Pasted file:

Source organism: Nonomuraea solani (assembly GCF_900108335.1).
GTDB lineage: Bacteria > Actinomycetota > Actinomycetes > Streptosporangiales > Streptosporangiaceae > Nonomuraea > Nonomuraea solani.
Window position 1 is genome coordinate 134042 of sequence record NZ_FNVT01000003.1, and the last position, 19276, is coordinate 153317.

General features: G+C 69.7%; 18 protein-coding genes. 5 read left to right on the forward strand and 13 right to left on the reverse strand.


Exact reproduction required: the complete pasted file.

Source organism: Nonomuraea solani (assembly GCF_900108335.1).
GTDB lineage: Bacteria > Actinomycetota > Actinomycetes > Streptosporangiales > Streptosporangiaceae > Nonomuraea > Nonomuraea solani.
Window position 1 is genome coordinate 134042 of sequence record NZ_FNVT01000003.1, and the last position, 19276, is coordinate 153317.

General features: G+C 69.7%; 18 protein-coding genes. 5 read left to right on the forward strand and 13 right to left on the reverse strand.